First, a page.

A new preprint on the bioRxiv suggests that it is possible to geographically localize the location of a person's four grandparents. This is often a problem for persons of mixed ancestry who often tend to plot in PCAs in some average location between their ancestors (so someone who is Swedish+Italian+Spanish+Russian might end up somewhere in central Europe even though none of his ancestors are central European).
This has appeared shortly after the GPS method of Elhaik et al. (2014) which presents evidence of being more accurate than SPA, so it will be interesting to see a comparison between SPAMIX and GPS. My experience in the Dodecad Project suggests that this is a useful feature (the Dodecad Oracle could sometimes be used for this purpose and e.g., could infer that a person that had one Ashkenazi Jewish grandparent and 3 English ones was a ~3/4 British+~1/4 Jewish mix, but it is limited to mixtures of two populations, so it could not cope with the case of 3-4 grandparents with different origins). There is an under-appreciated pool of adoptees who would love a tool like that, and there are also obvious forensic implications if something like this really works.
bioRxiv doi: 10.1101/004713
Spatial localization of recent ancestors for admixed individuals
Wen-Yun Yang et al.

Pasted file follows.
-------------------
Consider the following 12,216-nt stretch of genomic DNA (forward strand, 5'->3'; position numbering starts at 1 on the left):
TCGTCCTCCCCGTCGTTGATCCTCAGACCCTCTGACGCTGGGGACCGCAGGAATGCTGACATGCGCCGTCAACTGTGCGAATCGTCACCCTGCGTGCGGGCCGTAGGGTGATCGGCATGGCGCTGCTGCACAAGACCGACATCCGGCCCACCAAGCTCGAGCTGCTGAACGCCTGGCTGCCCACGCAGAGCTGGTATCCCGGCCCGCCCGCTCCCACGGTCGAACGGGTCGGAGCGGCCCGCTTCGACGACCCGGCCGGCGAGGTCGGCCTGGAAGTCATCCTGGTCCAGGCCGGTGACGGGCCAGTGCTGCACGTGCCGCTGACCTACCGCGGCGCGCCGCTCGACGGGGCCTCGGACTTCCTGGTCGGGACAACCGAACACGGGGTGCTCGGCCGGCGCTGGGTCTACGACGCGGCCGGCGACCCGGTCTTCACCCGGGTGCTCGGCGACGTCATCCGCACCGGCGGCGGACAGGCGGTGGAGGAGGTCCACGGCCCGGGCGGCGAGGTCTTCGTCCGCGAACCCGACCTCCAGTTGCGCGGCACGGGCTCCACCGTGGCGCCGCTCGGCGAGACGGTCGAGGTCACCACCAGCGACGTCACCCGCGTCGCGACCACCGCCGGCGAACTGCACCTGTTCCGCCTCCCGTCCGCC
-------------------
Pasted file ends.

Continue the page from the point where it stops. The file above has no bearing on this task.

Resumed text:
Ancestry analysis from genetic data plays a critical role in studies of human disease and evolution. Recent work has introduced explicit models for the geographic distribution of genetic variation and has shown that such explicit models yield superior accuracy in ancestry inference over non-model-based methods. Here we extend such work to introduce a method that models admixture between ancestors from multiple sources across a geographic continuum. We devise efficient algorithms based on hidden Markov models to localize on a map the recent ancestors (e.g. grandparents) of admixed individuals, joint with assigning ancestry at each locus in the genome. We validate our methods using empirical data from individuals with mixed European ancestry from the POPRES study and show that our approach is able to localize their recent ancestors within an average of 470Km of the reported locations of their grandparents. Furthermore, simulations from real POPRES genotype data show that our method attains high accuracy in localizing recent ancestors of admixed individuals in Europe (an average of 550Km from their true location for localization of 2 ancestries in Europe, 4 generations ago). We explore the limits of ancestry localization under our approach and find that performance decreases as the number of distinct ancestries and generations since admixture increases. Finally, we build a map of expected localization accuracy across admixed individuals according to the location of origin within Europe of their ancestors.